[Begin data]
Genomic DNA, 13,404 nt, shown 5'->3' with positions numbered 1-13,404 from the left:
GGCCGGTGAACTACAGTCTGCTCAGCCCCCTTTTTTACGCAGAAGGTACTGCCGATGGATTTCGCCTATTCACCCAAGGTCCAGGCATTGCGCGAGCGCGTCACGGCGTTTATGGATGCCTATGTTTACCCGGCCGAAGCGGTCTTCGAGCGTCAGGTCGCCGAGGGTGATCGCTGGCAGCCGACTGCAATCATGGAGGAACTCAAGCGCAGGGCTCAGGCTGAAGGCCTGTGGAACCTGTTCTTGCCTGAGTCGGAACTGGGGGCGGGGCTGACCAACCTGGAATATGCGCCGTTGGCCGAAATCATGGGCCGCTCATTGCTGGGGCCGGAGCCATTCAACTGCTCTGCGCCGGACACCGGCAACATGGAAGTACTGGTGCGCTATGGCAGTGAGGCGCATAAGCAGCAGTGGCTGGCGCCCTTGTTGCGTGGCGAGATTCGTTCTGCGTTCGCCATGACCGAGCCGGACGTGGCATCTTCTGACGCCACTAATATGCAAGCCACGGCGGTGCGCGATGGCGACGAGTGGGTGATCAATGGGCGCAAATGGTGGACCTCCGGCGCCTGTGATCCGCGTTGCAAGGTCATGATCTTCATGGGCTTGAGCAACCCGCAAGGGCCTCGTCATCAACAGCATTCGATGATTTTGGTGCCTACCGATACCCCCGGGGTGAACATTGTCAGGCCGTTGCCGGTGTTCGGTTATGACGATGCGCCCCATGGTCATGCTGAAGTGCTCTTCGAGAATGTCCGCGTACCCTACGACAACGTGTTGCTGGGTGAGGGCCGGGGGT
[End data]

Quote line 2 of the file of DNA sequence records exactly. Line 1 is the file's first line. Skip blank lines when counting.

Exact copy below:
GGCCGGTGAACTACAGTCTGCTCAGCCCCCTTTTTTACGCAGAAGGTACTGCCGATGGATTTCGCCTATTCACCCAAGGTCCAGGCATTGCGCGAGCGCGTCACGGCGTTTATGGATGCCTATGTTTACCCGGCCGAAGCGGTCTTCGAGCGTCAGGTCGCCGAGGGTGATCGCTGGCAGCCGACTGCAATCATGGAGGAACTCAAGCGCAGGGCTCAGGCTGAAGGCCTGTGGAACCTGTTCTTGCCTGAGTCGGAACTGGGGGCGGGGCTGACCAACCTGGAATATGCGCCGTTGGCCGAAATCATGGGCCGCTCATTGCTGGGGCCGGAGCCATTCAACTGCTCTGCGCCGGACACCGGCAACATGGAAGTACTGGTGCGCTATGGCAGTGAGGCGCATAAGCAGCAGTGGCTGGCGCCCTTGTTGCGTGGCGAGATTCGTTCTGCGTTCGCCATGACCGAGCCGGACGTGGCATCTTCTGACGCCACTAATATGCAAGCCACGGCGGTGCGCGATGGCGACGAGTGGGTGATCAATGGGCGCAAATGGTGGACCTCCGGCGCCTGTGATCCGCGTTGCAAGGTCATGATCTTCATGGGCTTGAGCAACCCGCAAGGGCCTCGTCATCAACAGCATTCGATGATTTTGGTGCCTACCGATACCCCCGGGGTGAACATTGTCAGGCCGTTGCCGGTGTTCGGTTATGACGATGCGCCCCATGGTCATGCTGAAGTGCTCTTCGAGAATGTCCGCGTACCCTACGACAACGTGTTGCTGGGTGAGGGCCGGGGGT